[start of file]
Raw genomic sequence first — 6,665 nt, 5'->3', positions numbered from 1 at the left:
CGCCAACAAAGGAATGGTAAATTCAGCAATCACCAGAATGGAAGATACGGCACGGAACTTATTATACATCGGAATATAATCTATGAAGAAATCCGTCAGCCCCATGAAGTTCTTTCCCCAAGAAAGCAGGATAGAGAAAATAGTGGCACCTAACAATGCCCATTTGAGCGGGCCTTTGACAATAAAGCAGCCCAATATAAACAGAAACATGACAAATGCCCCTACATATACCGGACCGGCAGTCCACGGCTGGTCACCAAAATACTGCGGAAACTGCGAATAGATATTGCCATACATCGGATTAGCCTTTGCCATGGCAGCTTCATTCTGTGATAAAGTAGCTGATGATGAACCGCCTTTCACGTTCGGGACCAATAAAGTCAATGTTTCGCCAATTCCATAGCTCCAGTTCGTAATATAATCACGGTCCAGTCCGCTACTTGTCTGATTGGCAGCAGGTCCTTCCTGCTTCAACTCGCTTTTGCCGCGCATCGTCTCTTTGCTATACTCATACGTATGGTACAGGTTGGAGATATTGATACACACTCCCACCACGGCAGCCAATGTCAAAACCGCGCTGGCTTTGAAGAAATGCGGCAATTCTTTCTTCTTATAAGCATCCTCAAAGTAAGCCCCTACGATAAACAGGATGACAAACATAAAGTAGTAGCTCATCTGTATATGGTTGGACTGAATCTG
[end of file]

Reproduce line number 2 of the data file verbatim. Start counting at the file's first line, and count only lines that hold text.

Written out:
CGCCAACAAAGGAATGGTAAATTCAGCAATCACCAGAATGGAAGATACGGCACGGAACTTATTATACATCGGAATATAATCTATGAAGAAATCCGTCAGCCCCATGAAGTTCTTTCCCCAAGAAAGCAGGATAGAGAAAATAGTGGCACCTAACAATGCCCATTTGAGCGGGCCTTTGACAATAAAGCAGCCCAATATAAACAGAAACATGACAAATGCCCCTACATATACCGGACCGGCAGTCCACGGCTGGTCACCAAAATACTGCGGAAACTGCGAATAGATATTGCCATACATCGGATTAGCCTTTGCCATGGCAGCTTCATTCTGTGATAAAGTAGCTGATGATGAACCGCCTTTCACGTTCGGGACCAATAAAGTCAATGTTTCGCCAATTCCATAGCTCCAGTTCGTAATATAATCACGGTCCAGTCCGCTACTTGTCTGATTGGCAGCAGGTCCTTCCTGCTTCAACTCGCTTTTGCCGCGCATCGTCTCTTTGCTATACTCATACGTATGGTACAGGTTGGAGATATTGATACACACTCCCACCACGGCAGCCAATGTCAAAACCGCGCTGGCTTTGAAGAAATGCGGCAATTCTTTCTTCTTATAAGCATCCTCAAAGTAAGCCCCTACGATAAACAGGATGACAAACATAAAGTAGTAGCTCATCTGTATATGGTTGGACTGAATCTG